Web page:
Noun1.sarcoma - a usually malignant tumor arising from connective tissue (bone or muscle etc.)sarcoma - a usually malignant tumor arising from connective tissue (bone or muscle etc.); one of the four major types of cancer
cancer, malignant neoplastic disease - any malignant growth or tumor caused by abnormal and uncontrolled cell division; it may spread to other parts of the body through the lymphatic system or the blood stream
chondrosarcoma - a malignant neoplasm of cartilage cells
endothelial myeloma, Ewing's sarcoma, Ewing's tumor, Ewing's tumour - malignant tumor in bone marrow (usually in the pelvis or in long bones)
Kaposi's sarcoma - a sarcoma that starts with purplish spots on the feet and legs and spreads from the skin to lymph nodes and internal organs; a common manifestation of AIDS; "until 1980 Kaposi's sarcoma occurred almost exclusively with Jewish or Italian or black men"
leiomyosarcoma - sarcoma of smooth muscle; occurs most often digestive tract or uterus or bladder or prostate
liposarcoma - sarcoma of fat cells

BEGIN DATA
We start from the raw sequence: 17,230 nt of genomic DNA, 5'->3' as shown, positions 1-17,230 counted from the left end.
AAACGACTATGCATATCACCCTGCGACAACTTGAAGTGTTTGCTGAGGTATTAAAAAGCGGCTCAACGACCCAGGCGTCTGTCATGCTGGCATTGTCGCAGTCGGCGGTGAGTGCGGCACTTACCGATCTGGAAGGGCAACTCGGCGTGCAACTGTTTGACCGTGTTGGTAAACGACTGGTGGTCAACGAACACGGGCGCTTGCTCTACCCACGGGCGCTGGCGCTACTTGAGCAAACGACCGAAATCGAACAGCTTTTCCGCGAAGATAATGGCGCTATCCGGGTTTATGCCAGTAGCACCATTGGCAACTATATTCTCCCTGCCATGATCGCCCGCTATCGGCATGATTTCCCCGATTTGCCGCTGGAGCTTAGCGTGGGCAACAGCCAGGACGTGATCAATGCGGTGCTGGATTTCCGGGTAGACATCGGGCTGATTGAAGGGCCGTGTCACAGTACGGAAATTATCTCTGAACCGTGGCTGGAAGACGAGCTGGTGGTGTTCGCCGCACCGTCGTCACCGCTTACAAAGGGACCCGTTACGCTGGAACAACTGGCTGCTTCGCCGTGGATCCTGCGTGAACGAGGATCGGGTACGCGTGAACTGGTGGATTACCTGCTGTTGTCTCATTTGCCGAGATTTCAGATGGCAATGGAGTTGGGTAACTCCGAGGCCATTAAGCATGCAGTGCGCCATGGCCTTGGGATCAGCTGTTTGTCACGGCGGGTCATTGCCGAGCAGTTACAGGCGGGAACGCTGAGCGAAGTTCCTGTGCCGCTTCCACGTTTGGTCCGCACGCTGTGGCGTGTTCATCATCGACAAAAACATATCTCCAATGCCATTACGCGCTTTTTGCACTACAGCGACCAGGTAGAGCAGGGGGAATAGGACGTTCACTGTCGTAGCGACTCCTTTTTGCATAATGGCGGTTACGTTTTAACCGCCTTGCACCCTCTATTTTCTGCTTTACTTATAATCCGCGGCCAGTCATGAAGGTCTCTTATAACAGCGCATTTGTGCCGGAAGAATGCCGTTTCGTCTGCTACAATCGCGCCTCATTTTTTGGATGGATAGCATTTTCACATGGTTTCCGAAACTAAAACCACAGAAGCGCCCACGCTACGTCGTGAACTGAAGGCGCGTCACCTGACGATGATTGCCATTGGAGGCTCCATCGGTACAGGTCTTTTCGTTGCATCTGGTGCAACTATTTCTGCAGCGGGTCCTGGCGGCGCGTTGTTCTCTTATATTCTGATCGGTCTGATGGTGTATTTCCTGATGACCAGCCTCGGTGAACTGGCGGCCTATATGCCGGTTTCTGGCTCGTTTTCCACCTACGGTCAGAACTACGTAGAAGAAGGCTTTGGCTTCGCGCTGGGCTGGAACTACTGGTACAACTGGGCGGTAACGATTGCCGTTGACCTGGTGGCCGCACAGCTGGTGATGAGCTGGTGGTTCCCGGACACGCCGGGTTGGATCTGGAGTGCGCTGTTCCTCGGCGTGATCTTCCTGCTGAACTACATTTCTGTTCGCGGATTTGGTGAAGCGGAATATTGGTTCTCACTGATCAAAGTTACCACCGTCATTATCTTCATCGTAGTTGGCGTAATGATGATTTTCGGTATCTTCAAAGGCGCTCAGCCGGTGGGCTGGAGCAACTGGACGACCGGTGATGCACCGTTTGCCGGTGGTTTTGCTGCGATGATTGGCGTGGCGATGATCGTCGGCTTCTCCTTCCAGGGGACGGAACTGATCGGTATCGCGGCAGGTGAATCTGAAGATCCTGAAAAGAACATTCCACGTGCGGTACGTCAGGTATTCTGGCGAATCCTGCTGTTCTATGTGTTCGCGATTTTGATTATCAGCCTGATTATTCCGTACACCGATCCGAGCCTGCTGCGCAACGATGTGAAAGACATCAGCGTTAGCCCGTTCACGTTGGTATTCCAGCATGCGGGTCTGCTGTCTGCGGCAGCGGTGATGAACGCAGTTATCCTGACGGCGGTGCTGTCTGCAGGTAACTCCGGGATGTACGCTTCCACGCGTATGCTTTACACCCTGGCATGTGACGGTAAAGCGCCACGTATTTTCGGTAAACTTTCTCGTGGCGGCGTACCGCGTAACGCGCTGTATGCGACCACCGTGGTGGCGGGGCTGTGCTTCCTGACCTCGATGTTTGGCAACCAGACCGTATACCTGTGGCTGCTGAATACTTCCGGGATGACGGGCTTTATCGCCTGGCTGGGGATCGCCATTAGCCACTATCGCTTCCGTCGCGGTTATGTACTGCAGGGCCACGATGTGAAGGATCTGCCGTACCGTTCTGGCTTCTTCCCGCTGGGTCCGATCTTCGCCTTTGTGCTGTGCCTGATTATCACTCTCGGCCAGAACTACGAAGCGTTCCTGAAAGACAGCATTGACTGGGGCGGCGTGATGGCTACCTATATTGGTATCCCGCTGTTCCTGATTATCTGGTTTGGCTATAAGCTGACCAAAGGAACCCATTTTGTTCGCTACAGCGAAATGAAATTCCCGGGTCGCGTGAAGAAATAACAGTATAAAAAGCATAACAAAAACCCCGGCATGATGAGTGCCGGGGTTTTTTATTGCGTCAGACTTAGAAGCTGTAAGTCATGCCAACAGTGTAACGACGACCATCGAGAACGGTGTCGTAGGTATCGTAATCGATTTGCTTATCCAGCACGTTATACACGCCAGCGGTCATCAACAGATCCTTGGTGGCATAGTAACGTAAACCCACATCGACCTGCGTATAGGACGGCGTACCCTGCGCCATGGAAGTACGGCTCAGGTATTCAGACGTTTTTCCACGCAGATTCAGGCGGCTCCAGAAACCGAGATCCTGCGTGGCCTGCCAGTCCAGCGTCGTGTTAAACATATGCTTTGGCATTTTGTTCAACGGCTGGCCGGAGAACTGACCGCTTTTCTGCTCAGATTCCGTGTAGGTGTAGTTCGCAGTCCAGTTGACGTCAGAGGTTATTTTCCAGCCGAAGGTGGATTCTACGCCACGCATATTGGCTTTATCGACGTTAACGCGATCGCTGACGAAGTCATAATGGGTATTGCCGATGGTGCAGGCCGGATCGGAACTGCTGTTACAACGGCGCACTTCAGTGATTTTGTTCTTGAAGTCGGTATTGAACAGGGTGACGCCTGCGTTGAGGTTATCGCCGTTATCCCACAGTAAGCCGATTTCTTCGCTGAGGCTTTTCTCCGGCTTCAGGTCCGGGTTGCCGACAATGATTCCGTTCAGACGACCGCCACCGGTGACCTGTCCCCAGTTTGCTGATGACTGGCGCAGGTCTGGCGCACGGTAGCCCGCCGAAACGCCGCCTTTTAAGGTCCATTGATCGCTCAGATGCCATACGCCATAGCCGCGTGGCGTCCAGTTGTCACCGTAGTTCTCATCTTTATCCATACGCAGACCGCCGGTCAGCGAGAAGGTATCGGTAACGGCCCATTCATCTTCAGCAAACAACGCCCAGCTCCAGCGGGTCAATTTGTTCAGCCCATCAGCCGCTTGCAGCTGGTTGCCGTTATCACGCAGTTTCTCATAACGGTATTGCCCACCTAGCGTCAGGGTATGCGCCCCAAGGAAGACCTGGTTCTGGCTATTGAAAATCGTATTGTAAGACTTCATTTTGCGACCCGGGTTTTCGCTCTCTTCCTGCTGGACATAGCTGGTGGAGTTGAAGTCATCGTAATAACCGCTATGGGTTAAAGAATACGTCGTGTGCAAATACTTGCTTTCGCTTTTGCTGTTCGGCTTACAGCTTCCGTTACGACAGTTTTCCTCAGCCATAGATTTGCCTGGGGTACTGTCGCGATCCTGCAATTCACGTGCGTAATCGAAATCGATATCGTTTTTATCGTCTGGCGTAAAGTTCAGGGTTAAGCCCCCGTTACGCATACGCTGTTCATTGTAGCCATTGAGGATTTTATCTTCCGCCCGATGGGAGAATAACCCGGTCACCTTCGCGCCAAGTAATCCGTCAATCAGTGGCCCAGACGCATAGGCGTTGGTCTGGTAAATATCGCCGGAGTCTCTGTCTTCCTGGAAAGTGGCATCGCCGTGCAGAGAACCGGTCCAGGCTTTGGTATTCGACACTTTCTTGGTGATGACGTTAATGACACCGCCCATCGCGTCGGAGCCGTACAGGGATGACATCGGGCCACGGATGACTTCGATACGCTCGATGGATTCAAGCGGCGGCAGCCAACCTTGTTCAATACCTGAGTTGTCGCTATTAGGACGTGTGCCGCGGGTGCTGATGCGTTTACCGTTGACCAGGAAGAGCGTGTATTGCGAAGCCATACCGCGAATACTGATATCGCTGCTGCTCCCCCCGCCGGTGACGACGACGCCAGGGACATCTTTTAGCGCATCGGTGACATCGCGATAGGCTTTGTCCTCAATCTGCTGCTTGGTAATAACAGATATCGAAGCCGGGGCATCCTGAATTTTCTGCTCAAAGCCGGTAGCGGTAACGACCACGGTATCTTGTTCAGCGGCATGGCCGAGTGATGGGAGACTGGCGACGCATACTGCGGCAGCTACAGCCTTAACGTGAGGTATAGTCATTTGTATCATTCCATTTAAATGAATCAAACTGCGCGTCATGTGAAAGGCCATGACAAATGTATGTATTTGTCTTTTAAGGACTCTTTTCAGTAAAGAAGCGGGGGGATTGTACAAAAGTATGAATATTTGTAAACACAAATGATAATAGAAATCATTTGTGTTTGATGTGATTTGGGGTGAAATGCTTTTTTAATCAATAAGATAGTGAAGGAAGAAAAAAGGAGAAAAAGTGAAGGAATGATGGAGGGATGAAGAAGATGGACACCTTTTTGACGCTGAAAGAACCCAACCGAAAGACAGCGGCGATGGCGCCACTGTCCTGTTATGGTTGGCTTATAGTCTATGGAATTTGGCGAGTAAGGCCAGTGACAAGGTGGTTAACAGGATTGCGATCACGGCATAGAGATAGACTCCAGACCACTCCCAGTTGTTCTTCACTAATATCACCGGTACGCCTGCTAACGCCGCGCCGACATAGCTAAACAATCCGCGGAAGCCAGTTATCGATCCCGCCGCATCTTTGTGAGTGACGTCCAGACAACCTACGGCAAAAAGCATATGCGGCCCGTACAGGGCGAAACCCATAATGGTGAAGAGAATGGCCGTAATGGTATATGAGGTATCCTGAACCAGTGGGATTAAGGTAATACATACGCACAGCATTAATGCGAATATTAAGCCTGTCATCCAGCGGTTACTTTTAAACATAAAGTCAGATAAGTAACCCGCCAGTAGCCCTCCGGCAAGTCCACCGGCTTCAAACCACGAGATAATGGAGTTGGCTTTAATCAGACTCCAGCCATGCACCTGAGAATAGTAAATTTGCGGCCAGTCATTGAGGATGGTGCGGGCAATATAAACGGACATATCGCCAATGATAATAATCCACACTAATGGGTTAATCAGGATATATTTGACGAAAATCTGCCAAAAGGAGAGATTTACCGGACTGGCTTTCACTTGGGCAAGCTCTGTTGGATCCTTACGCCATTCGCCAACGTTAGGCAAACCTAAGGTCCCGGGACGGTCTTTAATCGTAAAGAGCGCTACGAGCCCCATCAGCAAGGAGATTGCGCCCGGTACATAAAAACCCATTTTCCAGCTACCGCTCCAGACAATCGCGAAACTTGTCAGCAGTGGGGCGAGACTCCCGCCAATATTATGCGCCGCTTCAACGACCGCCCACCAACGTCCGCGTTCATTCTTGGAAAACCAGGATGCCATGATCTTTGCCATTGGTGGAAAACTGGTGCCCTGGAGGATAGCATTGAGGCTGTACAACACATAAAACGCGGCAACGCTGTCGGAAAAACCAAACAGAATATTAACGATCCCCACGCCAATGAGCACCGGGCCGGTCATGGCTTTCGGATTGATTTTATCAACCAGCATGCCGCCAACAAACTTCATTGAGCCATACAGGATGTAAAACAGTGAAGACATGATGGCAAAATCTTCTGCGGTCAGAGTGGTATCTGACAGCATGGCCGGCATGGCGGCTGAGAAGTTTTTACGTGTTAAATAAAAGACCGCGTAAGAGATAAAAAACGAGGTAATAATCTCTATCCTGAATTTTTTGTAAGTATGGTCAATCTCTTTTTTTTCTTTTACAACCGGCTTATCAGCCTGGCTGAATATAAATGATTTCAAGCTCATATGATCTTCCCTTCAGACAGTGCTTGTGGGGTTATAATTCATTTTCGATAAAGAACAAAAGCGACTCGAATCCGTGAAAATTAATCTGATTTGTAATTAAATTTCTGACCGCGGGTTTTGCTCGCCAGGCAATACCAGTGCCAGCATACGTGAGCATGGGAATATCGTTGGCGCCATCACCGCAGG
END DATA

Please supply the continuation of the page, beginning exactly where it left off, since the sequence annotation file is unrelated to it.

myosarcoma - sarcoma of muscle tissue
malignant neuroma, neurosarcoma - a malignant neoplasm of nerve tissue and fibrous tissue and connective tissue
osteogenic sarcoma, osteosarcoma - malignant bone tumor; most common in children and young adults where it tends to affect the femur
rhabdomyosarcoma, rhabdosarcoma - a highly malignant neoplasm derived from striated muscle
adenomyosarcoma, embryoma of the kidney, nephroblastoma, Wilms' tumor, Wilms tumour - malignant renal tumor of young children characterized by hypertension and blood in the urine and the presence of a palpable mass
Based on WordNet 3.0, Farlex clipart collection. © 2003-2012 Princeton University, Farlex Inc.
Translations
sarkom

sarcoma

[sɑːˈkəʊmə] N (sarcomas or sarcomata (pl)) [sɑːˈkəʊmətə]sarcoma m
Collins Spanish Dictionary - Complete and Unabridged 8th Edition 2005 © William Collins Sons & Co. Ltd. 1971, 1988 © HarperCollins Publishers 1992, 1993, 1996, 1997, 2000, 2003, 2005

sarcoma

[sɑːrˈkəʊmə] nsarcome m
Collins English/French Electronic Resource. © HarperCollins Publishers 2005

sarcoma